Markets are formed by people and as such are subject to trends.  Trends can include the following:

  • more single people than couples or families
  • higher divorce rates
  • aging of the population, etc.


Economic conditions

People alone do not make a market.  They must have:

  • money
  • a willingness to spend it

for an exchange to occur.

Factors that can affect the availability and willingness to spend money include:

  • stage of business cycle
  • inflation
  • unemployment
  • interest rates.



The competitive environment refers to:

  • the types of competition
  • the competitive market structure
  • competitive intensity.

Types of competition

Types of competition can include the following:

  • competition from marketers of directly similar products, eg. Tooheys v CUB, Holden v Ford
  • substitute product competition, eg. Radio v TV, Nescafe v Pepsi
  • overall competition for a consumer's limited purchasing power.

How would our marketing approaches differ for these different types of competition?

Competitive market structure

Competitive market structure consists of the following:

  • pure competition, ie. many buyers and sellers, offering an undifferentiated product at a market price with full information (wool, milk, grain)
  • monopolistic competition, ie. many sellers with similar, although not necessarily identical products, with each searching to gain a differential.  They have considerable control over price (clothing)
  • oligopoly, ie. a few large sellers with essentially similar products, which account for the majority of industry sales.  They avoid price competition and compete mainly in non-price areas (oil, beer)
  • monopoly, ie. only one seller of a unique product (Crown).

Competitive intensity

Competitive intensity can consist of the following:

  • a competitive rivalry between firms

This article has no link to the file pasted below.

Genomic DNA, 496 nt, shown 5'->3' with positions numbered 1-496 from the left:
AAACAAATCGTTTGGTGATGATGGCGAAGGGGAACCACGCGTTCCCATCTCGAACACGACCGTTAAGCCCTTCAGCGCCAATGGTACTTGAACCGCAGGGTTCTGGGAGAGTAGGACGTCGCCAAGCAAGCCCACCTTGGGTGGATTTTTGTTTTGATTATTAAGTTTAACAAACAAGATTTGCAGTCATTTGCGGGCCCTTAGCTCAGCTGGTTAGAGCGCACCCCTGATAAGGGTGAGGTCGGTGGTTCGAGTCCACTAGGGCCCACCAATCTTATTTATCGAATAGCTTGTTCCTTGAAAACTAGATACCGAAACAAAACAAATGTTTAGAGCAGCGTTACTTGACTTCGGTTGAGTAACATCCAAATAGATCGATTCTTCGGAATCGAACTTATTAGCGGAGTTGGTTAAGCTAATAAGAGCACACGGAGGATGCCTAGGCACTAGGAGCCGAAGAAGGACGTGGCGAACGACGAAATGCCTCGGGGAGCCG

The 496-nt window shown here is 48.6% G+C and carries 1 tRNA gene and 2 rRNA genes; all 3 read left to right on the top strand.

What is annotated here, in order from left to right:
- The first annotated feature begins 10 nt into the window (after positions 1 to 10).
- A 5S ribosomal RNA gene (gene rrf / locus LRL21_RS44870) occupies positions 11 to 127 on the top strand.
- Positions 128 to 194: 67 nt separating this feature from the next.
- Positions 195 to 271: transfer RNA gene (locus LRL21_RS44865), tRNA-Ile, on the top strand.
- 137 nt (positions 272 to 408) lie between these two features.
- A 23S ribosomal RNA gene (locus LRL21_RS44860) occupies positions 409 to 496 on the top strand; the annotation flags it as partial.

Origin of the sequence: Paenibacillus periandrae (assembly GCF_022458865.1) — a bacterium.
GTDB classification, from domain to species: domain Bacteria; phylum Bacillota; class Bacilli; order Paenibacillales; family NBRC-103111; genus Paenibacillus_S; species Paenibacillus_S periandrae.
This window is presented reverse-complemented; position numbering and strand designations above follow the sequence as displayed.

• the bargaining power of suppliers and the threat that they offer of integration
  • customer bargaining power
  • substitute product threats
  • the threat of new entrants.


Society and culture

The focus of the current social and cultural environments is on:

  • the changing role of women
  • attitudes towards physical fitness and diet
  • the desire for convenience
  • growth in cultural diversity.

Name examples of companies and products that have evolved recently in response to changes in social and cultural environments.


Here are some statistics for marketers to consider:

  • In the 1970s, 90% of all marriages were first marriages compared with the 1990s, where 60% of all marriages were first marriages
  • 33% of all marriages will end in divorce
  • 22% of women will not have married by the age of 35
  • 25% of Australians born in the 1960s will never marry
  • 55% of all Australians live together before marrying.


Politics and law

Marketing decisions are regulated at all levels of government.  Political interest groups often attempt to influence a firm's or government's conduct.  Government influence is generally in the realm of the following:

  • fiscal policy (taxation)
  • social policy (anti-pollution laws)
  • specific marketing legislation (Trade Practices Act)



Technological advances have a significant impact on the types and quality of products available as well as the way they are produced.  Major technological breakthroughs carry a threefold marking impact.  These impacts are as follows:

  • the start of entirely new industries
  • the radically altered or destruction of existing industries
  • the stimulation of other markets and industries not directly related to the new technology in a flow-on effect.